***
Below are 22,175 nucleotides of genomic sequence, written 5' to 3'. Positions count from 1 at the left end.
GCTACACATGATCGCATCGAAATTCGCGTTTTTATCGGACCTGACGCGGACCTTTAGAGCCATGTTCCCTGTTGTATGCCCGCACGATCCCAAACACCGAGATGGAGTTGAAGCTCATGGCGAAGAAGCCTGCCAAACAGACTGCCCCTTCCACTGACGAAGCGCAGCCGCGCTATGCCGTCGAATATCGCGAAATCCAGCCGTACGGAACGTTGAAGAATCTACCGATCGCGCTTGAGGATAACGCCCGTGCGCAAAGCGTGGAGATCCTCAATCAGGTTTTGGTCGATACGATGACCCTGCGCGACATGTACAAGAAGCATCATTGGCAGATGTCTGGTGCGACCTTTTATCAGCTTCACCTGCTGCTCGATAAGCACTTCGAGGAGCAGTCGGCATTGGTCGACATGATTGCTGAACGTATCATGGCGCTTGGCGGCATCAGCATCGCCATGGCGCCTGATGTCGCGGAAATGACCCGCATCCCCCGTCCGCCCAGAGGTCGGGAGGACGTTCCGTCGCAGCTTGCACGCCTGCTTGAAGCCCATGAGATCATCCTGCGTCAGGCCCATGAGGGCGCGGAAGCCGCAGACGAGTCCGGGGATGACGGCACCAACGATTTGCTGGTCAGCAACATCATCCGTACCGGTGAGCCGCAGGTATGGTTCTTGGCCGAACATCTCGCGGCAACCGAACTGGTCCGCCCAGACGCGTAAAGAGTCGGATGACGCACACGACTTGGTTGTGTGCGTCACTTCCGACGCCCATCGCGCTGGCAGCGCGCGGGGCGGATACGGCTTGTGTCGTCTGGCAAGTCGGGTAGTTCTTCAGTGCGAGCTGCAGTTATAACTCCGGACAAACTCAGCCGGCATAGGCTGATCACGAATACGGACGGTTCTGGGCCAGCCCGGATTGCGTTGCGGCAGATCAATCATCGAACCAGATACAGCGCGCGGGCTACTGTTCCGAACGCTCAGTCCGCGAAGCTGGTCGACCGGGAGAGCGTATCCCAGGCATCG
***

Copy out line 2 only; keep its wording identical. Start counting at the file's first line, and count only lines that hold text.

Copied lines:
GCTACACATGATCGCATCGAAATTCGCGTTTTTATCGGACCTGACGCGGACCTTTAGAGCCATGTTCCCTGTTGTATGCCCGCACGATCCCAAACACCGAGATGGAGTTGAAGCTCATGGCGAAGAAGCCTGCCAAACAGACTGCCCCTTCCACTGACGAAGCGCAGCCGCGCTATGCCGTCGAATATCGCGAAATCCAGCCGTACGGAACGTTGAAGAATCTACCGATCGCGCTTGAGGATAACGCCCGTGCGCAAAGCGTGGAGATCCTCAATCAGGTTTTGGTCGATACGATGACCCTGCGCGACATGTACAAGAAGCATCATTGGCAGATGTCTGGTGCGACCTTTTATCAGCTTCACCTGCTGCTCGATAAGCACTTCGAGGAGCAGTCGGCATTGGTCGACATGATTGCTGAACGTATCATGGCGCTTGGCGGCATCAGCATCGCCATGGCGCCTGATGTCGCGGAAATGACCCGCATCCCCCGTCCGCCCAGAGGTCGGGAGGACGTTCCGTCGCAGCTTGCACGCCTGCTTGAAGCCCATGAGATCATCCTGCGTCAGGCCCATGAGGGCGCGGAAGCCGCAGACGAGTCCGGGGATGACGGCACCAACGATTTGCTGGTCAGCAACATCATCCGTACCGGTGAGCCGCAGGTATGGTTCTTGGCCGAACATCTCGCGGCAACCGAACTGGTCCGCCCAGACGCGTAAAGAGTCGGATGACGCACACGACTTGGTTGTGTGCGTCACTTCCGACGCCCATCGCGCTGGCAGCGCGCGGGGCGGATACGGCTTGTGTCGTCTGGCAAGTCGGGTAGTTCTTCAGTGCGAGCTGCAGTTATAACTCCGGACAAACTCAGCCGGCATAGGCTGATCACGAATACGGACGGTTCTGGGCCAGCCCGGATTGCGTTGCGGCAGATCAATCATCGAACCAGATACAGCGCGCGGGCTACTGTTCCGAACGCTCAGTCCGCGAAGCTGGTCGACCGGGAGAGCGTATCCCAGGCATCG